Posted by Darrell Nicholson at 11:21AM - Comments: (2)
In designing an asymmetrical cruising spinnaker, most sailmakers begin with the boat’s fore-triangle rig dimensions (I and J), and combine those with information about the intended use of the sail (tight reaching, reaching, or running) and information regarding where the sail will be used.
In general, close reaching sails are smaller and flatter, and sails meant for broad reaching and running are larger and deeper. For a flat, tight reaching sail, like UK Sailmakers' Code 0, North’s G-0, Quantum’s V-0, or Doyle’s UPS (a generic equivalent is shaded in blue at left), a sailmaker would likely start by prescribing the A-sail’s luff to be anywhere from 90 percent to 100 percent of the distance from the stem to the spinnaker halyard exit box on the mast. That will give the sail a relatively flat luff for tighter sailing angles, but also preserve some latitude for the user so that he could ease the tack line and develop a slightly fuller shape for sailing somewhat deeper angles.
The foot dimension speaks to the overall breadth of the sail. Generally, sailmakers take their cue from the boat’s J dimension to determine this. A flat reaching A-sail would have a foot dimension around 150 percent to 160 percent of the J measurement. A deeper-reaching sail would likely have a foot dimension closer to 180 percent.
The mid-girth measurement is ordinarily described as a percentage of the sail’s foot length. For instance, a large, versatile, reaching A-sail like UK’s A-Star, North’s G-2, Quantum’s V-3, or Doyle’s APC (a generic equivalent is shaded in red in the image), would have a slightly longer luff than its flatter counterpart, and would be designed with a mid-girth that’s closer to 95 percent of the J. The mid-girth measurement on the flatter sail (the G-0, V-0, or UPS, etc.) might be smaller, say 85 percent to 90 percent of the J.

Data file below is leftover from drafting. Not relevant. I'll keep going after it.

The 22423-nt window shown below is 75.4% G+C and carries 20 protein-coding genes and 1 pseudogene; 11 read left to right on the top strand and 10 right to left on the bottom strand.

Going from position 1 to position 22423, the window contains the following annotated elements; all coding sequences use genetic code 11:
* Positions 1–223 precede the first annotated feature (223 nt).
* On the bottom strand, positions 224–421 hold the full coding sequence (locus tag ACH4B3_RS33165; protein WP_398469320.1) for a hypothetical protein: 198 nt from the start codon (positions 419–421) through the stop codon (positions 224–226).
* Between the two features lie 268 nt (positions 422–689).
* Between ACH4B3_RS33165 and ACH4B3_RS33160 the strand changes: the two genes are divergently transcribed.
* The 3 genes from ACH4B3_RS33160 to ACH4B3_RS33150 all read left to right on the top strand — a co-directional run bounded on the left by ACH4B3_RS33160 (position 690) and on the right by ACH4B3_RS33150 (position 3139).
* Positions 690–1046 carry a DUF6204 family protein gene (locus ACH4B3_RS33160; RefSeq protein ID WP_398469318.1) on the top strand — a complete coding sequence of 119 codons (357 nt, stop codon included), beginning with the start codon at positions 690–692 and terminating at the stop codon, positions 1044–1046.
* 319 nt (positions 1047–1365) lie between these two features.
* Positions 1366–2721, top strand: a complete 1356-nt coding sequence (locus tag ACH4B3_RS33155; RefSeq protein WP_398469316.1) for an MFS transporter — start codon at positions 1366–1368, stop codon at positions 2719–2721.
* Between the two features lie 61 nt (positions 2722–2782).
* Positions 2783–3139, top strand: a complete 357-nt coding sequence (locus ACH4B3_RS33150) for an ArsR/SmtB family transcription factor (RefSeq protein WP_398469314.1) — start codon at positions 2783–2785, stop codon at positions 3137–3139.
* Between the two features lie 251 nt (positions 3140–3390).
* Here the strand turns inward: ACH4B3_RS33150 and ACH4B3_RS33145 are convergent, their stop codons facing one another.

Three other concepts are instrumental in determining an A-sail’s shape: Aspect ratio—how wide the sail is relative to its height—the twist profile of the leech, and the distribution of vertical camber. Keep in mind, a sail’s fullness will almost always be in flux due to uncontrollable factors: The tack and clew can and do move about, and their relative positions affect the sail’s depth. Also, the wind is rarely constant; when it’s stronger, Nylon tends to stretch more, increasing the sail’s depth.